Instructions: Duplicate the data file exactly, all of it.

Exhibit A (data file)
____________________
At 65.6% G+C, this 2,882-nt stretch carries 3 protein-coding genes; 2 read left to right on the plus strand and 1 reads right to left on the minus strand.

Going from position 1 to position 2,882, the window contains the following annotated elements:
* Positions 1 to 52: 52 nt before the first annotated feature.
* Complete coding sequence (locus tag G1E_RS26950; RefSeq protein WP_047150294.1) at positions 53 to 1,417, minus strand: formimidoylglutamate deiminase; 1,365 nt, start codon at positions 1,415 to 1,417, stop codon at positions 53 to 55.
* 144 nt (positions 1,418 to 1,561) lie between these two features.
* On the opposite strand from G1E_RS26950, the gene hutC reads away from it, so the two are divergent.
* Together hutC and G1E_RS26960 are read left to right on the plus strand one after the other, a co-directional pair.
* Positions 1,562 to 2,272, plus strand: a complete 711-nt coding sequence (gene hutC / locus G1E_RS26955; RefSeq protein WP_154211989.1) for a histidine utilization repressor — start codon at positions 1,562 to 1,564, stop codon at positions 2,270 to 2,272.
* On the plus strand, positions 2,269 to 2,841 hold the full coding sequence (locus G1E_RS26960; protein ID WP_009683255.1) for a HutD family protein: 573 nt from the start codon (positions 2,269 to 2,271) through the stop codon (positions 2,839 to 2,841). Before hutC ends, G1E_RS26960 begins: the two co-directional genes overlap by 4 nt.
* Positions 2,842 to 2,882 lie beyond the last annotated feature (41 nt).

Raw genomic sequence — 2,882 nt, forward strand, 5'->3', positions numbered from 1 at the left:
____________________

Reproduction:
At 65.6% G+C, this 2,882-nt stretch carries 3 protein-coding genes; 2 read left to right on the plus strand and 1 reads right to left on the minus strand.

Going from position 1 to position 2,882, the window contains the following annotated elements:
* Positions 1 to 52: 52 nt before the first annotated feature.
* Complete coding sequence (locus tag G1E_RS26950; RefSeq protein WP_047150294.1) at positions 53 to 1,417, minus strand: formimidoylglutamate deiminase; 1,365 nt, start codon at positions 1,415 to 1,417, stop codon at positions 53 to 55.
* 144 nt (positions 1,418 to 1,561) lie between these two features.
* On the opposite strand from G1E_RS26950, the gene hutC reads away from it, so the two are divergent.
* Together hutC and G1E_RS26960 are read left to right on the plus strand one after the other, a co-directional pair.
* Positions 1,562 to 2,272, plus strand: a complete 711-nt coding sequence (gene hutC / locus G1E_RS26955; RefSeq protein WP_154211989.1) for a histidine utilization repressor — start codon at positions 1,562 to 1,564, stop codon at positions 2,270 to 2,272.
* On the plus strand, positions 2,269 to 2,841 hold the full coding sequence (locus G1E_RS26960; protein ID WP_009683255.1) for a HutD family protein: 573 nt from the start codon (positions 2,269 to 2,271) through the stop codon (positions 2,839 to 2,841). Before hutC ends, G1E_RS26960 begins: the two co-directional genes overlap by 4 nt.
* Positions 2,842 to 2,882 lie beyond the last annotated feature (41 nt).

Raw genomic sequence — 2,882 nt, forward strand, 5'->3', positions numbered from 1 at the left: